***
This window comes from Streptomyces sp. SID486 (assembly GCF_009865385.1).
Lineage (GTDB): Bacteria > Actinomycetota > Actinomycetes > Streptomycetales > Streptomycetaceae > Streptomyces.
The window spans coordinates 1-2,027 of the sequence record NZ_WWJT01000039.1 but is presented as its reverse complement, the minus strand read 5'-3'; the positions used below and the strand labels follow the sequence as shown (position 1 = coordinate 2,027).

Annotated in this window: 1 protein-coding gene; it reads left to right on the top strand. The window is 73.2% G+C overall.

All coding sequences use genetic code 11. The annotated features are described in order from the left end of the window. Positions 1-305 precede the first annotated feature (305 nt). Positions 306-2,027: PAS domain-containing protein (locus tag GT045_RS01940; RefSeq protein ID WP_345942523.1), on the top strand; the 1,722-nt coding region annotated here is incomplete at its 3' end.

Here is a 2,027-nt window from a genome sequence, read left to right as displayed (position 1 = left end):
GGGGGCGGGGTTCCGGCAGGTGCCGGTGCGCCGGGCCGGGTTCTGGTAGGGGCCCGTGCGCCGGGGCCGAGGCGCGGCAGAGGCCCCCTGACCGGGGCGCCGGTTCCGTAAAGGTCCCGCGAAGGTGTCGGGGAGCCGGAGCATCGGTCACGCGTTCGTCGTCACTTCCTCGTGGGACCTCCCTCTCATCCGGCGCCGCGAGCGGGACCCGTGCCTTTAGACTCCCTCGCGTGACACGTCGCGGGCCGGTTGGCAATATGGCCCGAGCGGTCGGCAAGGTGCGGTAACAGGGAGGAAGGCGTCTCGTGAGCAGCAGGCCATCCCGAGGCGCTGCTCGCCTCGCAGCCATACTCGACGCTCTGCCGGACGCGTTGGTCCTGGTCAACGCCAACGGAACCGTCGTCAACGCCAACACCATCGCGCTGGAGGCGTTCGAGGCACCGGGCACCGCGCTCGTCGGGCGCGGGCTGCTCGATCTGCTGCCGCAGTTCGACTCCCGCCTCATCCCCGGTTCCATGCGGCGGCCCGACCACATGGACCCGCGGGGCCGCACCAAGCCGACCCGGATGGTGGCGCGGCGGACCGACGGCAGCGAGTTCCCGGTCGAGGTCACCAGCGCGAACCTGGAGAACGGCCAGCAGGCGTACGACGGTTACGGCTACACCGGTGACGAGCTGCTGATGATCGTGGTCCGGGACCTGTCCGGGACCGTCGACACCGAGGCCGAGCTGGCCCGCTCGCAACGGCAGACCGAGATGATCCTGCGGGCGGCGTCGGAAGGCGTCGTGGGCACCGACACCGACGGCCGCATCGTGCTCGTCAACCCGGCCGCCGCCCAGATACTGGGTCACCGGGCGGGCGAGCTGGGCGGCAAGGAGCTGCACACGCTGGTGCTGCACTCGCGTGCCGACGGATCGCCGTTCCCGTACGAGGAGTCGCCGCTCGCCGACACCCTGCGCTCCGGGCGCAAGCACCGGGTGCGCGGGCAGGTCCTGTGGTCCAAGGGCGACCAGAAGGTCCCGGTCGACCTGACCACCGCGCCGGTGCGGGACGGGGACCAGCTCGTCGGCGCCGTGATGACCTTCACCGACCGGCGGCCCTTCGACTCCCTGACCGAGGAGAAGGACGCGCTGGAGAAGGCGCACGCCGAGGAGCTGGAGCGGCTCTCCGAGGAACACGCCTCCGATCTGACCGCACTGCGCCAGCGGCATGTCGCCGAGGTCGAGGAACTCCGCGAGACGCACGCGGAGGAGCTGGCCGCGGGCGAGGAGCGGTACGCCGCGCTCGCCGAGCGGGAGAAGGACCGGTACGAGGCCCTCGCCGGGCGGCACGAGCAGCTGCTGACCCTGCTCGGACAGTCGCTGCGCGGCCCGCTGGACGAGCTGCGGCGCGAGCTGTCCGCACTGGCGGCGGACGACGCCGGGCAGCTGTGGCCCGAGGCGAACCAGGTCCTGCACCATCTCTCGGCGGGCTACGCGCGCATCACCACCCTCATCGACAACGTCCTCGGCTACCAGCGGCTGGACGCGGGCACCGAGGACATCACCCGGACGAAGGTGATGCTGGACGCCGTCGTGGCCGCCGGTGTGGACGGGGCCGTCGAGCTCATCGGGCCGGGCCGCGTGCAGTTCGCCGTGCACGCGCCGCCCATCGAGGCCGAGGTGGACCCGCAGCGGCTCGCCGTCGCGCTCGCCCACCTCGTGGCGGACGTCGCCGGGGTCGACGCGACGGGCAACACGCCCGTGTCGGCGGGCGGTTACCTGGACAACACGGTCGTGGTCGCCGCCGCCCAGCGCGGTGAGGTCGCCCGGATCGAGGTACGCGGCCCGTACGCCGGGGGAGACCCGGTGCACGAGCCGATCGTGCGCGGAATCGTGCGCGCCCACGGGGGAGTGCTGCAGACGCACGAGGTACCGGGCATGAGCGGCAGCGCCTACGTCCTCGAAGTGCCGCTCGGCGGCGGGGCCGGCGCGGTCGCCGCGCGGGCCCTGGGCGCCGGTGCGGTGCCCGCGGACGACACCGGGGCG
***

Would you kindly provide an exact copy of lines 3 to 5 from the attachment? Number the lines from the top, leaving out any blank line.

The window spans coordinates 1-2,027 of the sequence record NZ_WWJT01000039.1 but is presented as its reverse complement, the minus strand read 5'-3'; the positions used below and the strand labels follow the sequence as shown (position 1 = coordinate 2,027).

Annotated in this window: 1 protein-coding gene; it reads left to right on the top strand. The window is 73.2% G+C overall.

All coding sequences use genetic code 11. The annotated features are described in order from the left end of the window. Positions 1-305 precede the first annotated feature (305 nt). Positions 306-2,027: PAS domain-containing protein (locus tag GT045_RS01940; RefSeq protein ID WP_345942523.1), on the top strand; the 1,722-nt coding region annotated here is incomplete at its 3' end.